We appreciate the data that Talelli and Ellul share regarding their study from Patras, Greece, on cognitive change after stroke as assessed by the Mini-Mental State Examination. It is well recognized that stroke may result in cognitive change, particularly because even minor residual focal deficits from ischemic infarcts may affect language, memory, or visuospatial function (eg, those areas tested on the Mini-Mental State Examination). When examining for cognitive change within 1 year of stroke, it is not surprising that the effect of the stroke itself, including stroke size, dominates any effects of other vascular risk variables. Our findings are that stroke is a risk factor for AD, especially in combination with the presence of underlying vascular risks.1 We concur that follow-up information on the Patras group may be useful with regard to assessing the development of AD. We also agree that examination of other risk factors such as common carotid artery intima media thickness, which provides a measure of extracranial atherosclerosis, might be of use in such analysis. Clearly there is a need for further research investigating the mechanisms by which stroke might increase the risk of AD.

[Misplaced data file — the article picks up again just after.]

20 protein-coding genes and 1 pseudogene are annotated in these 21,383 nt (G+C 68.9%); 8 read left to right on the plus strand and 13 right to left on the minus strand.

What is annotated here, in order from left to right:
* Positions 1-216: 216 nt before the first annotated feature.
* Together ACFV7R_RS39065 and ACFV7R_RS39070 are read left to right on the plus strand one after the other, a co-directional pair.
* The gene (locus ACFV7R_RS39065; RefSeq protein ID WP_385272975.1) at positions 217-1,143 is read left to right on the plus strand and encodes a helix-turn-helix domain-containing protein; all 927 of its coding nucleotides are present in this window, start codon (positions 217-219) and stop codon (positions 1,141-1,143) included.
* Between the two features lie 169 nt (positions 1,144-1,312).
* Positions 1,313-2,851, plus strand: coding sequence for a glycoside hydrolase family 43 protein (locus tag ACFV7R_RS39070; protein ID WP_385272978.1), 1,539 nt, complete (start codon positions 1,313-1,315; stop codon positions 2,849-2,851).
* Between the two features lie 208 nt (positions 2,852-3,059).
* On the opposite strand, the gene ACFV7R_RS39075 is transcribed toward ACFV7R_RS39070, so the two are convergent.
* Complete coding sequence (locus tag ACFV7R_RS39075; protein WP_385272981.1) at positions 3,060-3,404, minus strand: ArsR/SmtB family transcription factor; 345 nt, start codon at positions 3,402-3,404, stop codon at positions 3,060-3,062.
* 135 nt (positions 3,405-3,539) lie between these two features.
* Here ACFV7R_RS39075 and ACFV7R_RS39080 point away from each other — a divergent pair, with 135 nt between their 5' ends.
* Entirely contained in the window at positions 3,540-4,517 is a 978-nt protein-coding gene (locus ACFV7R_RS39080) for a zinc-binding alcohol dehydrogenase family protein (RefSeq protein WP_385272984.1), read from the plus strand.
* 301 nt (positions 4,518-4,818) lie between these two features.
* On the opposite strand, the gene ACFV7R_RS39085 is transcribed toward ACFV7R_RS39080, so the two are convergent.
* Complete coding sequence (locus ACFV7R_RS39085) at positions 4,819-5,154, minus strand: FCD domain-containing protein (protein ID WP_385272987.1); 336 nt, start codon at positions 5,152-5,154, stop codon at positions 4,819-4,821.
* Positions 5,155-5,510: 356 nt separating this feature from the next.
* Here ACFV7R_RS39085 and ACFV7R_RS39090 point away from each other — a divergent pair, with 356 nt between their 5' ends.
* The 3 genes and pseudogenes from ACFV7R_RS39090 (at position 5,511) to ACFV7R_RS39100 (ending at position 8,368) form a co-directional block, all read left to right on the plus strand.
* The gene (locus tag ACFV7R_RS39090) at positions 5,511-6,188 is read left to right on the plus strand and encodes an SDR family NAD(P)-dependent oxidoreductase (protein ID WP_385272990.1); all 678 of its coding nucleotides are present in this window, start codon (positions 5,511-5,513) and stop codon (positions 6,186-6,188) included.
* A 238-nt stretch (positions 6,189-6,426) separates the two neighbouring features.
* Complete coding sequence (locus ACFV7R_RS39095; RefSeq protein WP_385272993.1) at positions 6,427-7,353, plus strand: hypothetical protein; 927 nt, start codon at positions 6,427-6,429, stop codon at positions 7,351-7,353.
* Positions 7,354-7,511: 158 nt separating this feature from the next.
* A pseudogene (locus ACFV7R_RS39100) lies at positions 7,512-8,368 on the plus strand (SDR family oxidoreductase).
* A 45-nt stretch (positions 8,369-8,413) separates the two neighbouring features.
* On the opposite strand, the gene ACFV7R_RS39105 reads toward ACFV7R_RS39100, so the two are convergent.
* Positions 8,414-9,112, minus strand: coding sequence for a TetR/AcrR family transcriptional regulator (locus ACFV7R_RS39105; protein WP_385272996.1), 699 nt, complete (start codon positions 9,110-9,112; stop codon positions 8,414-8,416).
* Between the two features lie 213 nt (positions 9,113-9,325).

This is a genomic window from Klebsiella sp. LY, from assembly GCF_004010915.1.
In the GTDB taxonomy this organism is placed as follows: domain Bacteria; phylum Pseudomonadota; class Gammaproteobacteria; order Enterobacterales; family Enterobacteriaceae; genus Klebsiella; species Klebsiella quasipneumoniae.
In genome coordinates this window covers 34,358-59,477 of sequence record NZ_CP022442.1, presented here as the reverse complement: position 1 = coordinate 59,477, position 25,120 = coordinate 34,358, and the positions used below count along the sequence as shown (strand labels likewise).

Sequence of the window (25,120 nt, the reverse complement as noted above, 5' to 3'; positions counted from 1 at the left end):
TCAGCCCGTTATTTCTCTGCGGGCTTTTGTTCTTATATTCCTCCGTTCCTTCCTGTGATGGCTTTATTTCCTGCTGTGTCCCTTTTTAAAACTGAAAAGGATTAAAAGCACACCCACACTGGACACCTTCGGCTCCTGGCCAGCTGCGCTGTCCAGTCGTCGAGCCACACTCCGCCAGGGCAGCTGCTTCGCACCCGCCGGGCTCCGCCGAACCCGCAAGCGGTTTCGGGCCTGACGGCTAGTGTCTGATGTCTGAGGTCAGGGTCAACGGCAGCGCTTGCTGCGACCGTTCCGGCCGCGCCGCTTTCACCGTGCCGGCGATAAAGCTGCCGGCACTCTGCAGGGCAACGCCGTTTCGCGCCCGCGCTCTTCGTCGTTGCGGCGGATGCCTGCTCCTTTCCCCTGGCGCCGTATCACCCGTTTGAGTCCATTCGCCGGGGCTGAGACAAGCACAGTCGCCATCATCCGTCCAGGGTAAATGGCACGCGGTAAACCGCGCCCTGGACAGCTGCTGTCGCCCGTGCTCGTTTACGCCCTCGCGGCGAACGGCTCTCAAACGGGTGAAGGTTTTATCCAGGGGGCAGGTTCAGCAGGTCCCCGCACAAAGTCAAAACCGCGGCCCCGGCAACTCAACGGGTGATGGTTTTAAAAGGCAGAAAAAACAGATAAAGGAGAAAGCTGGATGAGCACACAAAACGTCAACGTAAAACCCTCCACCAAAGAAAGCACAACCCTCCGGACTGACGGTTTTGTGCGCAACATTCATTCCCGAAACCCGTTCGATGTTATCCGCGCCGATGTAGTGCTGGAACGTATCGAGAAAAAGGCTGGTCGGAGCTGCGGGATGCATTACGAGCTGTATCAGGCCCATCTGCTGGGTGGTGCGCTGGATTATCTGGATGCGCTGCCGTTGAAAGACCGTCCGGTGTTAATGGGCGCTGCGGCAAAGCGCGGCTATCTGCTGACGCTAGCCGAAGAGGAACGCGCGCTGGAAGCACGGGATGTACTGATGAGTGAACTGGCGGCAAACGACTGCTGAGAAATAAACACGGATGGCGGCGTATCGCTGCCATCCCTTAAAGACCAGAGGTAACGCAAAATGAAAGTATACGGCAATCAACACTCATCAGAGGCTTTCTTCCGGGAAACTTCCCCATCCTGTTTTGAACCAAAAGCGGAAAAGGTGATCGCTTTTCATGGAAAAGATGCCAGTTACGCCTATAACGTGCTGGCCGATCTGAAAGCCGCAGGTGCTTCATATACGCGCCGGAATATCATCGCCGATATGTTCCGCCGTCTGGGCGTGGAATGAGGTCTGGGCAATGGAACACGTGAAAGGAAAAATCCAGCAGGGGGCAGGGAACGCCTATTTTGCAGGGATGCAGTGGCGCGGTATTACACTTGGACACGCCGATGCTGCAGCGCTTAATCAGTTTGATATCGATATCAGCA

Honig LS, Mayeux R. Are Patients With Cognitive Impairment After Stroke at Increased Risk for Developing Alzheimer Disease?—Reply. Arch Neurol. 2004;61(6):983–984. doi:10.1001/archneur.61.6.983-c
Coronavirus Resource Center
Customize your JAMA Network experience by selecting one or more topics from the list below.